Moules & Provençal Rosé

Always Time for Mussels
The workweek seems so hectic; by Friday we just want something easy and quick for dinner.  In the summer, mussels are a perfect fit for easy, quick, and good.  There are as many variations as you can imagine, and you are likely to come up with some new versions of your own. For a final touch, open a bottle of rosé and you transport yourself to a Mediterranean seaside café.  Try it next Friday night!

No time? Nonsense! Steam up some mussels!

No time? Nonsense! Steam up some mussels!

Provençal Rosé
Great rosé is available from all over the globe, but if you want to go to the spiritual home of rosé, you should go with Provence.  Always refreshing, dry and crisp, flavors range from fruity to a bit on the savory side.  On a muggy summer evening there’s nothing better for washing down those mussels!

A classic Provençal Rosé

A classic Provençal Rosé

Bieler Pere & Fils Coteaux d’Aix en Provence Rosé 2014 ($12 from Solo Vino Wines)
Eye: Beautiful clear pastel salmon color, picturebook Provence.
Nose: Strawberries and watermelon rind, fresh & bright.
Mouth: Tart red fruit, bone dry, crisp and acidic.  Best with some food, the acidity is a bit much for just sipping on its own.

Steamed Mussels in a Mediterrean Style

This is a very casual recipe, all the measurements are approximate. We often go with basil/tomatoes/garlic as our primary flavoring.  You can shift the flavor profile as many ways as you can imagine herbs & spices you like.

Make sure you serve a really good baguette; crucial for dipping in that great broth from the mussels. In Minneapolis, we like Rustica, Fred’s Bread, and Sunstreet Breads. These three bakeries understand the keys to a great baguette: firm chewy crust with an airy, soft crumb.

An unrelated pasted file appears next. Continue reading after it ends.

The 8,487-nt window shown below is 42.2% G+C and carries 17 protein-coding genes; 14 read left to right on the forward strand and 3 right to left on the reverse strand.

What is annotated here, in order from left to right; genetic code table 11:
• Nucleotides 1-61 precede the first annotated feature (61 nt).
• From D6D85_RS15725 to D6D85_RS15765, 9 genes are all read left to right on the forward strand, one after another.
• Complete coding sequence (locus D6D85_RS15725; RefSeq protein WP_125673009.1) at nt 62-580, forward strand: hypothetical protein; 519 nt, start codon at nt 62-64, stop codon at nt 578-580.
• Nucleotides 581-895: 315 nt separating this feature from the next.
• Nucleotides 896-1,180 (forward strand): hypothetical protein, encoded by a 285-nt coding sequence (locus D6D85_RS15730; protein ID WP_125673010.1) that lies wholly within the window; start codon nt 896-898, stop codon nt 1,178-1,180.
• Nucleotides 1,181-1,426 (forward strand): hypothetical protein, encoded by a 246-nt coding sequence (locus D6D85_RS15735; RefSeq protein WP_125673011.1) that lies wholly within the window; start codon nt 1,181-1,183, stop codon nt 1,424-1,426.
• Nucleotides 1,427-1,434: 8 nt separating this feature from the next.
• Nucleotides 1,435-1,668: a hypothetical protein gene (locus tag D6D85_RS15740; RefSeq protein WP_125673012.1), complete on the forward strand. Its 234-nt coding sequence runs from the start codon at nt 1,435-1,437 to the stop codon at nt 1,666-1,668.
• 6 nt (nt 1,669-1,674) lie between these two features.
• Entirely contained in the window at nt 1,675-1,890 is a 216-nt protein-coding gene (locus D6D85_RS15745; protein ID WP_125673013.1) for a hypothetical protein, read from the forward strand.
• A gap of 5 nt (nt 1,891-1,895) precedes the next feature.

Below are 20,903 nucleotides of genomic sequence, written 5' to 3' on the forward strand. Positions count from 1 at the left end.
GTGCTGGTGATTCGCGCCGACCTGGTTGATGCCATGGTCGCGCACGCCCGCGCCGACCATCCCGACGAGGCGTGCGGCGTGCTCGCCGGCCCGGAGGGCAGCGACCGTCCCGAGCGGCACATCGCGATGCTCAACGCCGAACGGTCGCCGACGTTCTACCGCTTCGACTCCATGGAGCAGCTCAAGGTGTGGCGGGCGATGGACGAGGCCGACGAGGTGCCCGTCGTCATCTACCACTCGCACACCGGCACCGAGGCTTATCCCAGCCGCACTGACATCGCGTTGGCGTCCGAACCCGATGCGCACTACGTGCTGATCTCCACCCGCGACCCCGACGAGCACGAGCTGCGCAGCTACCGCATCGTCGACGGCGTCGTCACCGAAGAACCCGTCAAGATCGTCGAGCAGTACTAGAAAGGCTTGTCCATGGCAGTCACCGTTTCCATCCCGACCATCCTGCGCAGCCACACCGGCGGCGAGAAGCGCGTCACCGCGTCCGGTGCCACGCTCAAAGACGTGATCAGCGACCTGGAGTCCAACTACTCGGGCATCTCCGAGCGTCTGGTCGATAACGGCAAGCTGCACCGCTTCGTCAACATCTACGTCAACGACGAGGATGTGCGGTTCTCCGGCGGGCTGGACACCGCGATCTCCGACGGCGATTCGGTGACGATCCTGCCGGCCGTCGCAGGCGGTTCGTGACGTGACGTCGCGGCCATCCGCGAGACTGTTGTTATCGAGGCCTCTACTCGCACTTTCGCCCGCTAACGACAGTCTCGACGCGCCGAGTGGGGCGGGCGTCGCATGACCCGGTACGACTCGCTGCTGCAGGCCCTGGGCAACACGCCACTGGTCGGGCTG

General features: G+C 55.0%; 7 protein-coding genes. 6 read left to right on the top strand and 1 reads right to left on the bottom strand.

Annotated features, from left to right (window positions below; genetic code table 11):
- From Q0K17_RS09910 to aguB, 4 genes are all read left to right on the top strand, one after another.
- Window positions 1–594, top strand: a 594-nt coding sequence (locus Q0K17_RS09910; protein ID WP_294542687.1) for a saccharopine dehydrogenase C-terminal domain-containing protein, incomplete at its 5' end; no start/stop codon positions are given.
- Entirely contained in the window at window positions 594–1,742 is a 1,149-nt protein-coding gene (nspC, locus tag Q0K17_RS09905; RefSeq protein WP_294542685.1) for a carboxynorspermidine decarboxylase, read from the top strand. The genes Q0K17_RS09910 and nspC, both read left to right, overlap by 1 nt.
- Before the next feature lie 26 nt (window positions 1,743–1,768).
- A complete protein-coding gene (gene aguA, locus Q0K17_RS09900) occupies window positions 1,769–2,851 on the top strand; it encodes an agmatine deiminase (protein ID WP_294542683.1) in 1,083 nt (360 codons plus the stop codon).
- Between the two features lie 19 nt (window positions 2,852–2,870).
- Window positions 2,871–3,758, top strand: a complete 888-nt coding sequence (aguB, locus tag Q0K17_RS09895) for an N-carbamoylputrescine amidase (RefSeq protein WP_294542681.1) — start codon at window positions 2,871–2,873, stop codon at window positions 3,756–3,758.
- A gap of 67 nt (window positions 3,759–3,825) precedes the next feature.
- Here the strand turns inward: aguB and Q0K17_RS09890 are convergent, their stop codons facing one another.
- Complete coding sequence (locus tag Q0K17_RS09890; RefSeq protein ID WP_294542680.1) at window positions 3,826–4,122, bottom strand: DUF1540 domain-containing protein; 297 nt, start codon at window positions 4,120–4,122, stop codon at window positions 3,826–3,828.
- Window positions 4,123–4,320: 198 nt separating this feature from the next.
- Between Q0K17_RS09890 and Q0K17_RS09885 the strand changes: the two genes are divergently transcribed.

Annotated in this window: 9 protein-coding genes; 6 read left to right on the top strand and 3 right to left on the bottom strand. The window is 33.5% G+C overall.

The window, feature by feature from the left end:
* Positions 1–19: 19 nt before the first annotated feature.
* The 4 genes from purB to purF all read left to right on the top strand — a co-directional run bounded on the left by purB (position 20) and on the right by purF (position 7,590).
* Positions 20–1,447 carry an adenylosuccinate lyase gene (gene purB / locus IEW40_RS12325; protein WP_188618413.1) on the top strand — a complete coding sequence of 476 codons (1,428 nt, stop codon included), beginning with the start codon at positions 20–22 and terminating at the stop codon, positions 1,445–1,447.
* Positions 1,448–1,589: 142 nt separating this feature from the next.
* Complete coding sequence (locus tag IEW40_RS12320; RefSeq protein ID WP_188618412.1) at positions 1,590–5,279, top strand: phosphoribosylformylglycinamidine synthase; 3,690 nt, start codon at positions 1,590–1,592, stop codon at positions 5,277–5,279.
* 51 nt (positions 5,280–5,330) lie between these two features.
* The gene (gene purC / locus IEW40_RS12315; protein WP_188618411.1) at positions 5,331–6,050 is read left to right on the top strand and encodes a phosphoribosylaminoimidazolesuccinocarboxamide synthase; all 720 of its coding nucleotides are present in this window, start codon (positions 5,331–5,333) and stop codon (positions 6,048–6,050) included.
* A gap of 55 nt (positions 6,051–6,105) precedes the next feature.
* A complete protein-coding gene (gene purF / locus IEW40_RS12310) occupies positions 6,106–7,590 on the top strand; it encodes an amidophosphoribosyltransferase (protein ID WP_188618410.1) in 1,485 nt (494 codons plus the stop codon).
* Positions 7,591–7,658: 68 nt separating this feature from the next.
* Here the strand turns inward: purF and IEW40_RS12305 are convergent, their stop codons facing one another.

• 2-3 lbs fresh mussels, or combination of mussels and clams.
  • Extra Virgin Olive Oil (EVOO)
  • 1 onion chopped
  • 1 clove garlic, finely chopped
  • 8 oz. white wine
  • 1 good size sprig of fresh rosemary
  • 1 good size sprig of fresh thyme
  • 8 castelveltrano olives, pitted
  • 8 black olives, pitted
  • 1 handful of cherry tomatoes, halved
  • 1 Tbsp capers, rinsed
  • 1 baguette


  • Heat some EVOO in a pot big enough to hold all the mussels
  • Sauté onions.  “Every good meal begins with sautéeing some onions in a pan”.
  • Add the garlic, sauté just long enough to release the aroma from the garlic, don’t let it brown
  • Add the white wine, bring to a solid boil
  • Add the mussels and cover the pot. You are about 10 minutes from mussels on the dinner table.
  • Check the mussels after about 5 minutes.  The mussels are done when all have opened.
  • Once the mussels have opened, add the olives, capers and tomatoes and cover.
  • After 1 minute turn off the heat.
  • Scoop the mussels into a large bowl, pour the remaining liquid into the bottom of the individual bowls or into separate smaller bowls, for dipping the mussels and the bread.
  • Pour the rosé and dig in!

provence_mussels_rose_winophiles 20150710 89


6 Responses to “Moules & Provençal Rosé”
  1. You’re killing me! (in the best way of course;-)

  2. The perfect summer meal and wine pairing! Delectable!

Check out what others are saying...
  1. […] French Winophiles group visited (virtually) Provence last weekend.  I love Provençal rosé, but I knew I had to pair a meal with a favorite wine of mine from Bandol, Domaine Tempier. When I […]

  2. […] the foods start to look similar to those found in Germany, and less like what one might eat in Provence.  Choucroute Garni is a staple food historically liked to Alsace, perfect for our Alsace […]

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